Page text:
New Albany, MS- A church whose congregation was first formed a century and three-quarters ago was the site of a Monday night meeting about a major modern phenomenon: the Internet.
About 90 people assembled at the Ebenezer Presbyterian Church near the Union-Tippah County line for a discussion with Northern District Public Service Commissioner (PSC) Brandon Presley about Internet service quality and other public service problems. It was Presley’s 156th “Town Hall” meeting during his service on the PSC. He was first elected in 2007.
“There is no problem in rural Mississippi that is worse than poor Internet service and poor cell phone service,” Presley said. He said the need for reliable Internet service in rural Mississippi is comparable to the need for electric power that existed before the Tennessee Valley Authority (TVA) was formed in 1933. Nobody present Monday night — mostly residents of northern Union County and southern Tippah County — disagreed with Presley’s assessment.
Presley said 70% of homework assigned in today’s high schools and colleges is done via the Internet, and that the many students without reliable high-speed Internet service are in a very difficult position. With more and more college work being done via the Internet the disadvantages experienced by rural Mississippians are increasing day-by-day.
Those attending the Ebenezer meeting were asked to furnish contact information and information about their problems to PSC staff members. This further enables the PSC to pressure internet providers to make service improvements in the region.
“We can’t fix this overnight,” Presley said as he explained some of the impediments to getting improved Internet service in rural Mississippi, but, he said, “People living in rural areas deserve to have the same quality of Internet service as those living in big cities.”
After speaking for about 20 minutes, Presley took questions from the audience. The questions quickly made apparent that poor Internet service is not the only modern convenience which rural residents find unsatisfactory.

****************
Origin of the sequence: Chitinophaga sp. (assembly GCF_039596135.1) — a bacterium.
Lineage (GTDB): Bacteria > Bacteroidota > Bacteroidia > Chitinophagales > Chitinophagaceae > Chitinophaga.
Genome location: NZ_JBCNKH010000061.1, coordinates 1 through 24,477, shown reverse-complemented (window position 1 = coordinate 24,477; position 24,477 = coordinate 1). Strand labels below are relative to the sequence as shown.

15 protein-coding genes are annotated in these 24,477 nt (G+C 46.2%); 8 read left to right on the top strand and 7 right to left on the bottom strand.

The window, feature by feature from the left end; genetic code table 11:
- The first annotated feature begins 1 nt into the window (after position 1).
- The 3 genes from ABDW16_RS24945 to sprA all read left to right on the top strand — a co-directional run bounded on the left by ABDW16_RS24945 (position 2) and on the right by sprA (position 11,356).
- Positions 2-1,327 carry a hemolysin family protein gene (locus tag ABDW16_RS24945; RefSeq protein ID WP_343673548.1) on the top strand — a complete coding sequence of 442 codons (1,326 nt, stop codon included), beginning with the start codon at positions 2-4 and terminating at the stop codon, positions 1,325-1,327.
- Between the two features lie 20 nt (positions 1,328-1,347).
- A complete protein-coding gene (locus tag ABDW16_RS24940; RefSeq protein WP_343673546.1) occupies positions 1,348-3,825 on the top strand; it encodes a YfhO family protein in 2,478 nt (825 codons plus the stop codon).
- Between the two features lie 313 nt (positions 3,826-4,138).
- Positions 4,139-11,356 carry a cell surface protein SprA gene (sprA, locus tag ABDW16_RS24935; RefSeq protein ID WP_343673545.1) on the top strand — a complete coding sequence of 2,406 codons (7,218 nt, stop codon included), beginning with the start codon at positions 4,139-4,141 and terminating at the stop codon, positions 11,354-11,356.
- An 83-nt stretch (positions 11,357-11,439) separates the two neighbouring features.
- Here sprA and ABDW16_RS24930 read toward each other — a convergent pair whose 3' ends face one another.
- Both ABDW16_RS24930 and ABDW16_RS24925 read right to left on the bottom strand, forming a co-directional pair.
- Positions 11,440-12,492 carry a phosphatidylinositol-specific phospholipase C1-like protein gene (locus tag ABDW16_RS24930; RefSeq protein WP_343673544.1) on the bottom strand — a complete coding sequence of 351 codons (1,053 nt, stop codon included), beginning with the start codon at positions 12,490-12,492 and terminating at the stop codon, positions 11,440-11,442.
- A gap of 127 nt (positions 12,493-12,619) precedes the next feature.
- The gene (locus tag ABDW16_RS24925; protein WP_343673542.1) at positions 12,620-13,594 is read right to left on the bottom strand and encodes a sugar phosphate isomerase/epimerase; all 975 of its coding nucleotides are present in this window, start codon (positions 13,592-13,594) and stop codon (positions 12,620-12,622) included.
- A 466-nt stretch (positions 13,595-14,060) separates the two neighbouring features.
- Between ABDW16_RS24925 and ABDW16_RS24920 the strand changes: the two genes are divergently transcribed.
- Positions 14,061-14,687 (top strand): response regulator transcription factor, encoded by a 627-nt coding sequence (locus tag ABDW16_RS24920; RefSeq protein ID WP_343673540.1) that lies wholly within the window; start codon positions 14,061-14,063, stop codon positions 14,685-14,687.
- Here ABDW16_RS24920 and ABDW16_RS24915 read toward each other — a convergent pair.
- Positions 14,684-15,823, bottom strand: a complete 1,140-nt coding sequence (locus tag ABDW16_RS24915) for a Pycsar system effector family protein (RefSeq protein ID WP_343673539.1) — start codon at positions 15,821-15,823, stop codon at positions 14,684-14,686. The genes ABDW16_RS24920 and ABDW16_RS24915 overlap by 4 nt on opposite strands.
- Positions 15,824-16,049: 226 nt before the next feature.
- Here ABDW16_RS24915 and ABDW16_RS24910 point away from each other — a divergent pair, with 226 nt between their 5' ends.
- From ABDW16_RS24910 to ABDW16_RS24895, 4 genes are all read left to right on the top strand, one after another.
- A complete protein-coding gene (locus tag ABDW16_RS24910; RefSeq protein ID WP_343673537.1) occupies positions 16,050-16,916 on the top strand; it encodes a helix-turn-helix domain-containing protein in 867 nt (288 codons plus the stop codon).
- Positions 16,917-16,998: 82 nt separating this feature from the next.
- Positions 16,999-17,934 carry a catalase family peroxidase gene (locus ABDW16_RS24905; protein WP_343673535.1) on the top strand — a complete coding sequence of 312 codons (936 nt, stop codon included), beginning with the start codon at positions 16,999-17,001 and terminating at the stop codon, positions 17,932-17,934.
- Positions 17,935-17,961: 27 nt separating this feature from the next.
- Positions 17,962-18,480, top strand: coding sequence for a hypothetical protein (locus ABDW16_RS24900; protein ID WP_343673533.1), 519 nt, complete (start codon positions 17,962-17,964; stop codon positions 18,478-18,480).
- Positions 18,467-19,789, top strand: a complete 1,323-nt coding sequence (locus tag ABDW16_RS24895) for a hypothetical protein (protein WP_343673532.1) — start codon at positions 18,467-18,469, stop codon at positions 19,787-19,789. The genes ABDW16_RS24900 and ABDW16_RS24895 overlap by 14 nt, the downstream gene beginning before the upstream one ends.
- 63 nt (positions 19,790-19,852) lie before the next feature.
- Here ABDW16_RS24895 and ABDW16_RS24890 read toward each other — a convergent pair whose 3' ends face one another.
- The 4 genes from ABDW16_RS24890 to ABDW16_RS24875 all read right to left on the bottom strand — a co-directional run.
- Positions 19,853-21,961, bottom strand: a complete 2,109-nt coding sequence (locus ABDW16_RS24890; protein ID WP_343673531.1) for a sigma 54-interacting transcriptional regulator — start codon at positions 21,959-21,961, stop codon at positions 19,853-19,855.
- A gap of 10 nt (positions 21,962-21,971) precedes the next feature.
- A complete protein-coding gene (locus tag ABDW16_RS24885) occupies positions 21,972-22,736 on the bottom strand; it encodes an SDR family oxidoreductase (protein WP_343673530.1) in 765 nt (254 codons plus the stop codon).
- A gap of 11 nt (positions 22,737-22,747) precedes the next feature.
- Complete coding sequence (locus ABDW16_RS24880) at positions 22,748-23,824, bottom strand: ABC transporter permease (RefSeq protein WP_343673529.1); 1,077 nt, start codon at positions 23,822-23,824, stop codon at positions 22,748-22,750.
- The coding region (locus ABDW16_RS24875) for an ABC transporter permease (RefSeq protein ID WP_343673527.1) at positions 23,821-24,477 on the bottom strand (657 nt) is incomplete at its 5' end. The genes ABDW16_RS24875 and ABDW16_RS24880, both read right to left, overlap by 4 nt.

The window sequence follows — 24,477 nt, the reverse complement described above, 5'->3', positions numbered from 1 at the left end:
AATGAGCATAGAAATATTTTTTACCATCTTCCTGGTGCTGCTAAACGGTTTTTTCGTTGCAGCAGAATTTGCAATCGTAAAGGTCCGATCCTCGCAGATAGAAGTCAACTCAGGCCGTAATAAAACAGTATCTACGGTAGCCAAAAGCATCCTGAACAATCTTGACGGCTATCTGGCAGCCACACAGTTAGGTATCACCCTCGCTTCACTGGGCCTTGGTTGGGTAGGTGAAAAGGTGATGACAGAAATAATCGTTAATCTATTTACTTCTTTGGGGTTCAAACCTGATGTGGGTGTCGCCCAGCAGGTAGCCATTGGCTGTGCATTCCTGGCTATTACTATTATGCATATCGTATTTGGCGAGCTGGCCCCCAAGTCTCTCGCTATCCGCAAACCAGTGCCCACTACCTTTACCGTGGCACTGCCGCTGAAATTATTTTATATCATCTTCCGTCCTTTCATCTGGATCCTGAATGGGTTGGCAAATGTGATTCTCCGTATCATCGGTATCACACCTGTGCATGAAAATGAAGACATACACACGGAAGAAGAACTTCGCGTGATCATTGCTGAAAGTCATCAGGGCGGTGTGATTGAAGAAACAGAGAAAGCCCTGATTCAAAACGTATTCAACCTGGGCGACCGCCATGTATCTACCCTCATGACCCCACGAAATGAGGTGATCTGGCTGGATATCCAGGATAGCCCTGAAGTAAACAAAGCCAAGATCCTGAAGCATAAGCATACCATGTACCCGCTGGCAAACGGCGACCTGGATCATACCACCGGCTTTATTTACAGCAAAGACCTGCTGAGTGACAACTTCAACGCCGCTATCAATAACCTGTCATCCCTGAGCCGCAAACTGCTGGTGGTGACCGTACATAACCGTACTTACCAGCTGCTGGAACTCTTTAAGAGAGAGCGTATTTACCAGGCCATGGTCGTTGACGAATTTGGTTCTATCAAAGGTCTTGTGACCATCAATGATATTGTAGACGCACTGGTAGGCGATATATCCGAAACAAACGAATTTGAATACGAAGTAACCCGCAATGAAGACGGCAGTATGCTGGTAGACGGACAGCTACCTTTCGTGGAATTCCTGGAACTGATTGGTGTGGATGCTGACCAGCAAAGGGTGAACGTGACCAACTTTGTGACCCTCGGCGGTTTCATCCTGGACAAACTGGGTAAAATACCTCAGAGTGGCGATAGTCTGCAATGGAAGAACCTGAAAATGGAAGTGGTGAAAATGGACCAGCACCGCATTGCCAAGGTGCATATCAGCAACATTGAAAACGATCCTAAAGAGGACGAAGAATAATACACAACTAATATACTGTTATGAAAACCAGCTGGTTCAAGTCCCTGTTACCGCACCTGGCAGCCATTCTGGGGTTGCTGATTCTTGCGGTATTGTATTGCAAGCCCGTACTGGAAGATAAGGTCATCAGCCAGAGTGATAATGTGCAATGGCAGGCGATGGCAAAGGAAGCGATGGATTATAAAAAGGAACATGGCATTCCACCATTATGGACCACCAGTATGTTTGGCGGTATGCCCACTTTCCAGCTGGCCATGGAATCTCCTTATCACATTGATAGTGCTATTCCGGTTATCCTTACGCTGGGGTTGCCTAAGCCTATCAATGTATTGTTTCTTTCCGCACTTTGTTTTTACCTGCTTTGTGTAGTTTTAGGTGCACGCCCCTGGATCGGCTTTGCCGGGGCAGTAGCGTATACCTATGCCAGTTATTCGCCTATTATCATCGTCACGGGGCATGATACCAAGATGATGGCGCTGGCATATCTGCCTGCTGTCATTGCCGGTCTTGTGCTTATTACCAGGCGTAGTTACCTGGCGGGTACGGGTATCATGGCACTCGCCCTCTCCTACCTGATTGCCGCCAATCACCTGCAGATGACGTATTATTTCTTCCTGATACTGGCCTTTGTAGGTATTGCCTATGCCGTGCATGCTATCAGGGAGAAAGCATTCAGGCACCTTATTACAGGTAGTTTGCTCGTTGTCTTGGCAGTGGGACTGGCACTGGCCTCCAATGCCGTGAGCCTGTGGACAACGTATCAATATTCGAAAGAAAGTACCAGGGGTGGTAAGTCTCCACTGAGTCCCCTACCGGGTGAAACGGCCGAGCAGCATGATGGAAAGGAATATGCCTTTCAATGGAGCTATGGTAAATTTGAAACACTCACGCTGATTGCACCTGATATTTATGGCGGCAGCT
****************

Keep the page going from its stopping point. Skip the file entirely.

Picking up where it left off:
Questions directed the discussion to the problem of poor cellular telephone service in rural areas. Some said they had contracted for cell phone service, which had been relatively good at first but then got much worse. The commissioner said that cell service tended to deteriorate when more customers were added but cell phone companies failed to increase service capacity.
Presley pointed out that new towers being built in rural areas did not necessarily mean cell phone service was going to improve. Towers are built by private companies who are not in the business of providing cell phone service but who build towers in order to sell antenna space on the towers to cell phone companies. Tower builders and owners are not regulated by the PSC. He said the PSC informs the tower owners about needs for cell service in various areas, but that it is up to CSpire, AT&T, etc. to actually install equipment on the towers to provide better service to their customers.
Others at the Ebenezer meeting were concerned about the lack of natural gas service. Presley told of one elderly resident on a fixed income in a nearby county who was paying $1,000 a month for propane gas to heat her home. He said natural gas, had it been available to her, would have cost about one-fourth as much as propane for the same amount of usage. He told of efforts the PSC is making to make natural gas service more available in rural parts of Mississippi.
Presley said residents can help the PSC in its work by informing the commission about problems and deficiencies in services.
The website for the Mississippi Public Service Commission is: http://www.psc.state.ms.us/
The telephone number for Presley’s office in Nettleton is 662-963-1471.
His email address is: email@example.com